Some called Kevin Coyne the ultimate anti-star and others referred to him as a cosmically sized talent. Both, as this DVD reveals, are true. Captured live in 1979 for the legendary German TV show Rockpalast, Coyne pulls out all the stops with this 18-song set, spotlighting what amounts to the cult artist’s greatest hits twixt 1973 and 1979. With as unorthodox a guitar style as any you might see and a vocal delivery that had more in common with commoners down at the corner pub than rock stars on the Wembley stage, Coyne proved a perfect artist for this intimate television show.
Championed early on by John Peel, Coyne became a favorite of artists such as Sting, John Lydon, and, later, Will Oldham. His early albums, including 1973’s Marjory Razorblade and 1974’s Blame It On The Night remain strong testaments to his talents and to those who held him in high regard––Police guitarist Andy Summers was an early collaborator.
Never without a sense of humor, as evidenced by “Dance Of The Bourgeoisie” and “Strange Locomotion”, Coyne, a former psychiatric nurse, frequently tackled the poor treatment of the mentally ill in his lyrics and favored a presentation that was never less than theatrical and entertaining. If you’ve never before encountered Coyne, the first three or four songs here might cause you to frown with concern––there’s not in the way of flash and ludicrously wide dynamics––but the intimacy of the affair quickly works its magic as he moves to material such as “Having A Party”, “Brother Of Mine” and “Marjory Razorblade”.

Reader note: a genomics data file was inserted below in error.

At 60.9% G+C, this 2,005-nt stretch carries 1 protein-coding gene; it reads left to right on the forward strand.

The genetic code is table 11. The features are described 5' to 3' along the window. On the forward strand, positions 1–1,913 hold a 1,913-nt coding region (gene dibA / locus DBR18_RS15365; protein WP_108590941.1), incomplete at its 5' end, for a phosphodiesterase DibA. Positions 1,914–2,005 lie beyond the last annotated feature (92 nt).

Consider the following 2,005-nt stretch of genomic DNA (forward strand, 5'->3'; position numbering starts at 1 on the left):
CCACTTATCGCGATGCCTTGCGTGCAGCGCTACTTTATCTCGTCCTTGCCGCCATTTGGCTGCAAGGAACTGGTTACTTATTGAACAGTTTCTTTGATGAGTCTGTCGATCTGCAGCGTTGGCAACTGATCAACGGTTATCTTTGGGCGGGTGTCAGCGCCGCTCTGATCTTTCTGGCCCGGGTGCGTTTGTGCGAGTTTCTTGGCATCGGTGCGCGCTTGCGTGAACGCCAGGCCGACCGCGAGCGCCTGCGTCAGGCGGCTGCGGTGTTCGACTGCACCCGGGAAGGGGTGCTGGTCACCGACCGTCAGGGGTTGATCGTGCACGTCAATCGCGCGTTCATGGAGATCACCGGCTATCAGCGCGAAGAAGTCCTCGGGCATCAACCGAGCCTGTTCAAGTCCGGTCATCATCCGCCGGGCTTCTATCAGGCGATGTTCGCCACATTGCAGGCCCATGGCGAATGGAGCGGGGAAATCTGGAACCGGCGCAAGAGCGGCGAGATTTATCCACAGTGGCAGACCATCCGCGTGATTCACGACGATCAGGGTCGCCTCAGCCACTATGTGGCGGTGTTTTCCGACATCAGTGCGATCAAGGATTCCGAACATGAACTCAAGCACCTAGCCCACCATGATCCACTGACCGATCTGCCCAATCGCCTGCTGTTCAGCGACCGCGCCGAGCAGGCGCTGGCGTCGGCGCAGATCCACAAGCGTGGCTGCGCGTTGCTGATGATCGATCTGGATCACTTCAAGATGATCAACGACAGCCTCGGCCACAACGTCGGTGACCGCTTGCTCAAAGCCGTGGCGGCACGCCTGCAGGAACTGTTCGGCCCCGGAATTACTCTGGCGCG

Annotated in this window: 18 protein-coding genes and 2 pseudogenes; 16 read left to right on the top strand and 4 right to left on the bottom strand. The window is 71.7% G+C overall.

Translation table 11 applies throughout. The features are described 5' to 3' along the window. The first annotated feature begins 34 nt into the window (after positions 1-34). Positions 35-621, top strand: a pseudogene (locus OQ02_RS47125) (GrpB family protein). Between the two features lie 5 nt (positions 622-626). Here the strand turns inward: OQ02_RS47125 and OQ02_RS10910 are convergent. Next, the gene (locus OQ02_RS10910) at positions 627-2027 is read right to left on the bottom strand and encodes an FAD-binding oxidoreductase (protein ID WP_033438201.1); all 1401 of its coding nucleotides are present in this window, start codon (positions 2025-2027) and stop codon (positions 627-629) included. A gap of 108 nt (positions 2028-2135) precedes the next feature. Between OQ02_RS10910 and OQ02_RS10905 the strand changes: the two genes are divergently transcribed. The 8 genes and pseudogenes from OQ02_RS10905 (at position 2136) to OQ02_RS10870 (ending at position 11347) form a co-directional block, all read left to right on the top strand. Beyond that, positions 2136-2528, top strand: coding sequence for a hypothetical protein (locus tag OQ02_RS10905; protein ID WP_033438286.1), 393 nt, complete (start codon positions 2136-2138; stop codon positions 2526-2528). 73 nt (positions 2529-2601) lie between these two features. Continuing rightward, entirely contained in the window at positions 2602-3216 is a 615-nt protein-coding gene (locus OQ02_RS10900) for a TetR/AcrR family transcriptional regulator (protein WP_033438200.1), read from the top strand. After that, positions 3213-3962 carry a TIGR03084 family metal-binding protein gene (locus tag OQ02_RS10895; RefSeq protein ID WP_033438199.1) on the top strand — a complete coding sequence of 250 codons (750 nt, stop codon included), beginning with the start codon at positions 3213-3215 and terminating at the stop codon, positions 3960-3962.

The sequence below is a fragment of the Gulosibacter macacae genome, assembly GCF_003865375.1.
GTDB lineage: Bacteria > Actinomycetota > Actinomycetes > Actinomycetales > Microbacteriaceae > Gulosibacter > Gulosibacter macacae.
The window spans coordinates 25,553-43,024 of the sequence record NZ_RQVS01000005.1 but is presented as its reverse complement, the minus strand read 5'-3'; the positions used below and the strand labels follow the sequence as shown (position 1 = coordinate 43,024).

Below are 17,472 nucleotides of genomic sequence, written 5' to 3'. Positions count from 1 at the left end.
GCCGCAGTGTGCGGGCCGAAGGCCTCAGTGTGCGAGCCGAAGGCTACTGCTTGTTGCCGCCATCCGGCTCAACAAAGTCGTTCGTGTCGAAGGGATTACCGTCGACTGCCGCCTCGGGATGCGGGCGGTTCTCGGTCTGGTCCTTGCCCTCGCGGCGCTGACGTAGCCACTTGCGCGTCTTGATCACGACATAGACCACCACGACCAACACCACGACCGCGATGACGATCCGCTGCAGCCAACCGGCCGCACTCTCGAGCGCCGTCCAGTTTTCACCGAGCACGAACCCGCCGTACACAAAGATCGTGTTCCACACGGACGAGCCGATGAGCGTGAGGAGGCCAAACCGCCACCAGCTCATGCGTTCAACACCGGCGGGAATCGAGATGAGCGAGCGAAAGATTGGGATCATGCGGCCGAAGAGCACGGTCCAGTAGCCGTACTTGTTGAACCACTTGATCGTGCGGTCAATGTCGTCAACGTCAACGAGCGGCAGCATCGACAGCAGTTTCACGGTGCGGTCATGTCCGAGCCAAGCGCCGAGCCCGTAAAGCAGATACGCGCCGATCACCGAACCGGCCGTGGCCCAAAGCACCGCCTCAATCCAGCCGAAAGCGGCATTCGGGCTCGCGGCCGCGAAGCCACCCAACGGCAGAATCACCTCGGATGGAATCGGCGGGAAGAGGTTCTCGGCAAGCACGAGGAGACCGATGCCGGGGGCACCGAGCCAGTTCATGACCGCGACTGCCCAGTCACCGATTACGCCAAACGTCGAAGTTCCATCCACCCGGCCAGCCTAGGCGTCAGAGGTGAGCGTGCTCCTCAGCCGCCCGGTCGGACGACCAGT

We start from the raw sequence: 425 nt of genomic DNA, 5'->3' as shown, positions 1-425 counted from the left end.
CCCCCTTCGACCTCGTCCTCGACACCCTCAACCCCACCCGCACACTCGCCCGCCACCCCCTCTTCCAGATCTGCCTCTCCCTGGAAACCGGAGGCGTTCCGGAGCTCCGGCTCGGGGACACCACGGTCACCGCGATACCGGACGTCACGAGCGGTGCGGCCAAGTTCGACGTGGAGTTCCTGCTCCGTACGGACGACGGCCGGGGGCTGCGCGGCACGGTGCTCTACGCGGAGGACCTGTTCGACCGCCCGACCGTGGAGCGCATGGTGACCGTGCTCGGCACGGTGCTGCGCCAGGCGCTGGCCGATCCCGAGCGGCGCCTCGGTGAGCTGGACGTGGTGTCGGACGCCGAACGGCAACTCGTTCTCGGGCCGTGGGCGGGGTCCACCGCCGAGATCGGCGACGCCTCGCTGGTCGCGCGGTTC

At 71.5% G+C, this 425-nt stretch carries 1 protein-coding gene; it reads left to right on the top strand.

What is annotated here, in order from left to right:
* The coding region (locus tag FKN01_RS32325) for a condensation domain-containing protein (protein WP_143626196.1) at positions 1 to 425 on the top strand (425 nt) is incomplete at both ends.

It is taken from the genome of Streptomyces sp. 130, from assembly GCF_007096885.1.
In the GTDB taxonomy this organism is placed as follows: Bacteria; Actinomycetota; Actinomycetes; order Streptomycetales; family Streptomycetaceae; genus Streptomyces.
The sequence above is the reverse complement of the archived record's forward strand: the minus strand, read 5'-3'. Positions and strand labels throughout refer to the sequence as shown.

Joined by his long time friend Zoot Money (George to his mum) on some of the material, Coyne is never less than sharing with his music, treating Money as an equal as the pair wind down the evening in good spirits with fine music.
The smiles and laughs may have covered deep pain––within half a decade of this recording Coyne suffered a nervous breakdown, left England for Germany, and sobered up. His latter years found him in as prolific a mode as ever, however, as he continued to write and record music (collaborating with guitarist Gary Lucas and Jon Langford of The Mekons, among others). He also wrote poetry and mounted exhibitions of his paintings on a regular basis. He also participated frequently in stage productions––a trade for which he can only be described as a natural.
Coyne died in 2002, at 60 years old, but his work remains as interesting as ever––and ripe for a full-on rediscovery. A 2010 boxed set I Want My Own Crown does a worthy job of telling Coyne’s story in sum and several posthumous releases reveal the continuing evolution of his talent and the energy he expended in perfecting his craft.
It might be tempting to categorize Coyne as an outsider artist and that may be true to a degree but his music had––and still does––the potential to reach and enrich many lives. This performance is as a good a place as any to start your friendship with an artist who will truly be glad to meet you.
An interview with Coyne and Money sweetens the deal.
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